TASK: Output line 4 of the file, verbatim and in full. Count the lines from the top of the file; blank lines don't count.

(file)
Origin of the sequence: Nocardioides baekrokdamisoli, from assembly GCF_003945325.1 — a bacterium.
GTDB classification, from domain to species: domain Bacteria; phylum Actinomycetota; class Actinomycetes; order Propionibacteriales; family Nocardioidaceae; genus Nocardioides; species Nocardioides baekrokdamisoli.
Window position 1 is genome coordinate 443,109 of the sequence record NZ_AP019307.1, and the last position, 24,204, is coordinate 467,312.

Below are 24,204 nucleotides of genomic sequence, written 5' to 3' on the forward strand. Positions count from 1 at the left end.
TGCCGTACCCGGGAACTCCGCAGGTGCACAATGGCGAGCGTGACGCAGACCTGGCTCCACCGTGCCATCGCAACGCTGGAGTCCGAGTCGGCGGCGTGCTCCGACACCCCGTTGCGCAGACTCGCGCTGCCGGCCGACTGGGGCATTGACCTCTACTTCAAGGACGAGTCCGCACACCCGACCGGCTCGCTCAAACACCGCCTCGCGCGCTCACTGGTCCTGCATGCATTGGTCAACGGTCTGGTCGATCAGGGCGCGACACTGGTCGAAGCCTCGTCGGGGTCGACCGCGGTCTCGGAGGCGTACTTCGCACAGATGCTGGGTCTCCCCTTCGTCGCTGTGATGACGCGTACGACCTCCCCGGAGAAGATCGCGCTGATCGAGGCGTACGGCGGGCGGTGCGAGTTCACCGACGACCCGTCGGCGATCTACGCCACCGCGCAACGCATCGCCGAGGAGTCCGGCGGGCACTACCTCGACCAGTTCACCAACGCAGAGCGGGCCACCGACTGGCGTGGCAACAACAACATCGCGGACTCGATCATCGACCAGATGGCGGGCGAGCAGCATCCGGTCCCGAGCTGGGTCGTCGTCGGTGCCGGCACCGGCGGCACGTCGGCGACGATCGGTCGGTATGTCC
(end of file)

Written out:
Below are 24,204 nucleotides of genomic sequence, written 5' to 3' on the forward strand. Positions count from 1 at the left end.